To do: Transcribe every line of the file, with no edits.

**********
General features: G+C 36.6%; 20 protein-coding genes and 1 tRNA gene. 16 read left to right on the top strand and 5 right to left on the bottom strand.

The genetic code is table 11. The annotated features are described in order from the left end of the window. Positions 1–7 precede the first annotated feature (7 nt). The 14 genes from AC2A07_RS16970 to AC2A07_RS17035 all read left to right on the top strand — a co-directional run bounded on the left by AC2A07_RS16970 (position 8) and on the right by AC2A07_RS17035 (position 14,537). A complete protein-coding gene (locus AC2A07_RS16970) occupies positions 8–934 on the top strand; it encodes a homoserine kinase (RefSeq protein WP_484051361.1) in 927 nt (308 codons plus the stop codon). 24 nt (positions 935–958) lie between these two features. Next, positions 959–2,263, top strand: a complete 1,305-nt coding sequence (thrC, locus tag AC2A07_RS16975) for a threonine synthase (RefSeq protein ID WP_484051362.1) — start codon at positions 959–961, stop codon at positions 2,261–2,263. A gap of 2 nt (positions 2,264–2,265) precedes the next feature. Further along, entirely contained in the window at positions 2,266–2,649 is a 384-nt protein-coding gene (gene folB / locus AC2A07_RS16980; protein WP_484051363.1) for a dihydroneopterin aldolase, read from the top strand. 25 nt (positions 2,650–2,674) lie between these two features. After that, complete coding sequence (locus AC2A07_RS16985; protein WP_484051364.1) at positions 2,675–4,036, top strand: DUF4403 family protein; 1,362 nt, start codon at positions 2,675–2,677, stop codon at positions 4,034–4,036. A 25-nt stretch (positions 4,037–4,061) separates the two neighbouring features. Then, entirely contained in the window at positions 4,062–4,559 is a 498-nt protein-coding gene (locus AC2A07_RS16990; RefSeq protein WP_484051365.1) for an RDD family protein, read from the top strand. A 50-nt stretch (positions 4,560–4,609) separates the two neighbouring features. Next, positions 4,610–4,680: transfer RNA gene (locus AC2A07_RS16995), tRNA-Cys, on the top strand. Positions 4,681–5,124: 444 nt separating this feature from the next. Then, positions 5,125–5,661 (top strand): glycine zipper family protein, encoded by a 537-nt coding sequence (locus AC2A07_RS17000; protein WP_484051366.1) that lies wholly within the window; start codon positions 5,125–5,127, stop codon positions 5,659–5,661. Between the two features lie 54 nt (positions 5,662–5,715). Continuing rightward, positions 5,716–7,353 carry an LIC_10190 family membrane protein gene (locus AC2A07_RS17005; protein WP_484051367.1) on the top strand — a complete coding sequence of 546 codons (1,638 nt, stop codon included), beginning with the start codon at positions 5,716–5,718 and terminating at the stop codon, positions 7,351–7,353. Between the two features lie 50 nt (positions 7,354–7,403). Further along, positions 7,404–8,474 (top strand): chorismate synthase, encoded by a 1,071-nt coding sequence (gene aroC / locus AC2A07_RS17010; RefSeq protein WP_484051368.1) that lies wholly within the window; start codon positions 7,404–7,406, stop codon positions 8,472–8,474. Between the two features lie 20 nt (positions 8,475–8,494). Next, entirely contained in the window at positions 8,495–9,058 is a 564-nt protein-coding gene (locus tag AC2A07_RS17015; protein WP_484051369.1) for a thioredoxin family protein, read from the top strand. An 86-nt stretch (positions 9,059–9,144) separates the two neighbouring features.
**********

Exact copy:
General features: G+C 36.6%; 20 protein-coding genes and 1 tRNA gene. 16 read left to right on the top strand and 5 right to left on the bottom strand.

The genetic code is table 11. The annotated features are described in order from the left end of the window. Positions 1–7 precede the first annotated feature (7 nt). The 14 genes from AC2A07_RS16970 to AC2A07_RS17035 all read left to right on the top strand — a co-directional run bounded on the left by AC2A07_RS16970 (position 8) and on the right by AC2A07_RS17035 (position 14,537). A complete protein-coding gene (locus AC2A07_RS16970) occupies positions 8–934 on the top strand; it encodes a homoserine kinase (RefSeq protein WP_484051361.1) in 927 nt (308 codons plus the stop codon). 24 nt (positions 935–958) lie between these two features. Next, positions 959–2,263, top strand: a complete 1,305-nt coding sequence (thrC, locus tag AC2A07_RS16975) for a threonine synthase (RefSeq protein ID WP_484051362.1) — start codon at positions 959–961, stop codon at positions 2,261–2,263. A gap of 2 nt (positions 2,264–2,265) precedes the next feature. Further along, entirely contained in the window at positions 2,266–2,649 is a 384-nt protein-coding gene (gene folB / locus AC2A07_RS16980; protein WP_484051363.1) for a dihydroneopterin aldolase, read from the top strand. 25 nt (positions 2,650–2,674) lie between these two features. After that, complete coding sequence (locus AC2A07_RS16985; protein WP_484051364.1) at positions 2,675–4,036, top strand: DUF4403 family protein; 1,362 nt, start codon at positions 2,675–2,677, stop codon at positions 4,034–4,036. A 25-nt stretch (positions 4,037–4,061) separates the two neighbouring features. Then, entirely contained in the window at positions 4,062–4,559 is a 498-nt protein-coding gene (locus AC2A07_RS16990; RefSeq protein WP_484051365.1) for an RDD family protein, read from the top strand. A 50-nt stretch (positions 4,560–4,609) separates the two neighbouring features. Next, positions 4,610–4,680: transfer RNA gene (locus AC2A07_RS16995), tRNA-Cys, on the top strand. Positions 4,681–5,124: 444 nt separating this feature from the next. Then, positions 5,125–5,661 (top strand): glycine zipper family protein, encoded by a 537-nt coding sequence (locus AC2A07_RS17000; protein WP_484051366.1) that lies wholly within the window; start codon positions 5,125–5,127, stop codon positions 5,659–5,661. Between the two features lie 54 nt (positions 5,662–5,715). Continuing rightward, positions 5,716–7,353 carry an LIC_10190 family membrane protein gene (locus AC2A07_RS17005; protein WP_484051367.1) on the top strand — a complete coding sequence of 546 codons (1,638 nt, stop codon included), beginning with the start codon at positions 5,716–5,718 and terminating at the stop codon, positions 7,351–7,353. Between the two features lie 50 nt (positions 7,354–7,403). Further along, positions 7,404–8,474 (top strand): chorismate synthase, encoded by a 1,071-nt coding sequence (gene aroC / locus AC2A07_RS17010; RefSeq protein WP_484051368.1) that lies wholly within the window; start codon positions 7,404–7,406, stop codon positions 8,472–8,474. Between the two features lie 20 nt (positions 8,475–8,494). Next, entirely contained in the window at positions 8,495–9,058 is a 564-nt protein-coding gene (locus tag AC2A07_RS17015; protein WP_484051369.1) for a thioredoxin family protein, read from the top strand. An 86-nt stretch (positions 9,059–9,144) separates the two neighbouring features.